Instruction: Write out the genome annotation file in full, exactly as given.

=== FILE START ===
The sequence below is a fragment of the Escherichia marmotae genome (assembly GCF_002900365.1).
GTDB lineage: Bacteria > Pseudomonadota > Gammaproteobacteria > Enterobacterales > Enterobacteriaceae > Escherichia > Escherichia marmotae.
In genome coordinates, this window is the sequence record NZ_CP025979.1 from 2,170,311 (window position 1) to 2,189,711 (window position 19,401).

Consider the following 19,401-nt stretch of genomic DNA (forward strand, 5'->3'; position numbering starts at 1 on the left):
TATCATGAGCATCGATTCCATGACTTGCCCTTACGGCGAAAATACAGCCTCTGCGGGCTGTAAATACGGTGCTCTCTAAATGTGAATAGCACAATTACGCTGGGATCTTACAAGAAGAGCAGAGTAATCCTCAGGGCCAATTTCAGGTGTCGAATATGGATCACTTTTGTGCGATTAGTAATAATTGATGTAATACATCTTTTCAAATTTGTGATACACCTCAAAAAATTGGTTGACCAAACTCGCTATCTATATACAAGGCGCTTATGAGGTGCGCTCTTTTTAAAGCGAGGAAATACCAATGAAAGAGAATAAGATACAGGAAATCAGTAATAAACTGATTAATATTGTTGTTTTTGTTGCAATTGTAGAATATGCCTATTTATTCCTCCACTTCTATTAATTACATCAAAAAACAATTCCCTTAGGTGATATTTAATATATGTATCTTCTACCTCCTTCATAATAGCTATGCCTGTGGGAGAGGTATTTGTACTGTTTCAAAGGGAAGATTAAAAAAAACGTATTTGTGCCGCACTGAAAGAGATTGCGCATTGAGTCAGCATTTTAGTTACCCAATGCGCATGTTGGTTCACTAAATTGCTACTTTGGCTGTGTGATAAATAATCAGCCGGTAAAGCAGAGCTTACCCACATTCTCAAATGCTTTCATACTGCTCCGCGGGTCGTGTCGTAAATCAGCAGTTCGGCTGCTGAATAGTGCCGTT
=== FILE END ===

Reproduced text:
The sequence below is a fragment of the Escherichia marmotae genome (assembly GCF_002900365.1).
GTDB lineage: Bacteria > Pseudomonadota > Gammaproteobacteria > Enterobacterales > Enterobacteriaceae > Escherichia > Escherichia marmotae.
In genome coordinates, this window is the sequence record NZ_CP025979.1 from 2,170,311 (window position 1) to 2,189,711 (window position 19,401).

Consider the following 19,401-nt stretch of genomic DNA (forward strand, 5'->3'; position numbering starts at 1 on the left):
TATCATGAGCATCGATTCCATGACTTGCCCTTACGGCGAAAATACAGCCTCTGCGGGCTGTAAATACGGTGCTCTCTAAATGTGAATAGCACAATTACGCTGGGATCTTACAAGAAGAGCAGAGTAATCCTCAGGGCCAATTTCAGGTGTCGAATATGGATCACTTTTGTGCGATTAGTAATAATTGATGTAATACATCTTTTCAAATTTGTGATACACCTCAAAAAATTGGTTGACCAAACTCGCTATCTATATACAAGGCGCTTATGAGGTGCGCTCTTTTTAAAGCGAGGAAATACCAATGAAAGAGAATAAGATACAGGAAATCAGTAATAAACTGATTAATATTGTTGTTTTTGTTGCAATTGTAGAATATGCCTATTTATTCCTCCACTTCTATTAATTACATCAAAAAACAATTCCCTTAGGTGATATTTAATATATGTATCTTCTACCTCCTTCATAATAGCTATGCCTGTGGGAGAGGTATTTGTACTGTTTCAAAGGGAAGATTAAAAAAAACGTATTTGTGCCGCACTGAAAGAGATTGCGCATTGAGTCAGCATTTTAGTTACCCAATGCGCATGTTGGTTCACTAAATTGCTACTTTGGCTGTGTGATAAATAATCAGCCGGTAAAGCAGAGCTTACCCACATTCTCAAATGCTTTCATACTGCTCCGCGGGTCGTGTCGTAAATCAGCAGTTCGGCTGCTGAATAGTGCCGTT